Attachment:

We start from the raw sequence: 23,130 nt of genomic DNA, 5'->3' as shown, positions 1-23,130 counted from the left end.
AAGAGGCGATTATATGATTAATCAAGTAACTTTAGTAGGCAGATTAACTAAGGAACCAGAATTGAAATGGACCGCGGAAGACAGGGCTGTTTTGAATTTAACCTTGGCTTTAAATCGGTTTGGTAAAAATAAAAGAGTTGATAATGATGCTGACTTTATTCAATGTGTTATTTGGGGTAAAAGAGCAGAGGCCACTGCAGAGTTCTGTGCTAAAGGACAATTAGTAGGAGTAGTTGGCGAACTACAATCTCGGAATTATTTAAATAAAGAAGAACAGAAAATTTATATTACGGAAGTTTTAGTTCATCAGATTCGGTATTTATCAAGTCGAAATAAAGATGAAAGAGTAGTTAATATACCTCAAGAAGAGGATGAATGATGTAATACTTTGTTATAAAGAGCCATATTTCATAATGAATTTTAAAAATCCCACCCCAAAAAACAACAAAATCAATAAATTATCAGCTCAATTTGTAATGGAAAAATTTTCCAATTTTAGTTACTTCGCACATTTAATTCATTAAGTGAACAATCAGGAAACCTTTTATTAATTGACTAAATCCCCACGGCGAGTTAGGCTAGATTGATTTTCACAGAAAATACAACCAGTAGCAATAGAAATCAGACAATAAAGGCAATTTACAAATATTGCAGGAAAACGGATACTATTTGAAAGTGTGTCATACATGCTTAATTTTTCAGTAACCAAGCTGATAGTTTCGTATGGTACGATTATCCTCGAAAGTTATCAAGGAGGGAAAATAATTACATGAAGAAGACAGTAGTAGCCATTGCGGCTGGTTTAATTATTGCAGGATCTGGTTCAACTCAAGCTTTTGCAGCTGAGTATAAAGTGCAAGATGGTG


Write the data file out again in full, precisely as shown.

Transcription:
We start from the raw sequence: 23,130 nt of genomic DNA, 5'->3' as shown, positions 1-23,130 counted from the left end.
AAGAGGCGATTATATGATTAATCAAGTAACTTTAGTAGGCAGATTAACTAAGGAACCAGAATTGAAATGGACCGCGGAAGACAGGGCTGTTTTGAATTTAACCTTGGCTTTAAATCGGTTTGGTAAAAATAAAAGAGTTGATAATGATGCTGACTTTATTCAATGTGTTATTTGGGGTAAAAGAGCAGAGGCCACTGCAGAGTTCTGTGCTAAAGGACAATTAGTAGGAGTAGTTGGCGAACTACAATCTCGGAATTATTTAAATAAAGAAGAACAGAAAATTTATATTACGGAAGTTTTAGTTCATCAGATTCGGTATTTATCAAGTCGAAATAAAGATGAAAGAGTAGTTAATATACCTCAAGAAGAGGATGAATGATGTAATACTTTGTTATAAAGAGCCATATTTCATAATGAATTTTAAAAATCCCACCCCAAAAAACAACAAAATCAATAAATTATCAGCTCAATTTGTAATGGAAAAATTTTCCAATTTTAGTTACTTCGCACATTTAATTCATTAAGTGAACAATCAGGAAACCTTTTATTAATTGACTAAATCCCCACGGCGAGTTAGGCTAGATTGATTTTCACAGAAAATACAACCAGTAGCAATAGAAATCAGACAATAAAGGCAATTTACAAATATTGCAGGAAAACGGATACTATTTGAAAGTGTGTCATACATGCTTAATTTTTCAGTAACCAAGCTGATAGTTTCGTATGGTACGATTATCCTCGAAAGTTATCAAGGAGGGAAAATAATTACATGAAGAAGACAGTAGTAGCCATTGCGGCTGGTTTAATTATTGCAGGATCTGGTTCAACTCAAGCTTTTGCAGCTGAGTATAAAGTGCAAGATGGTG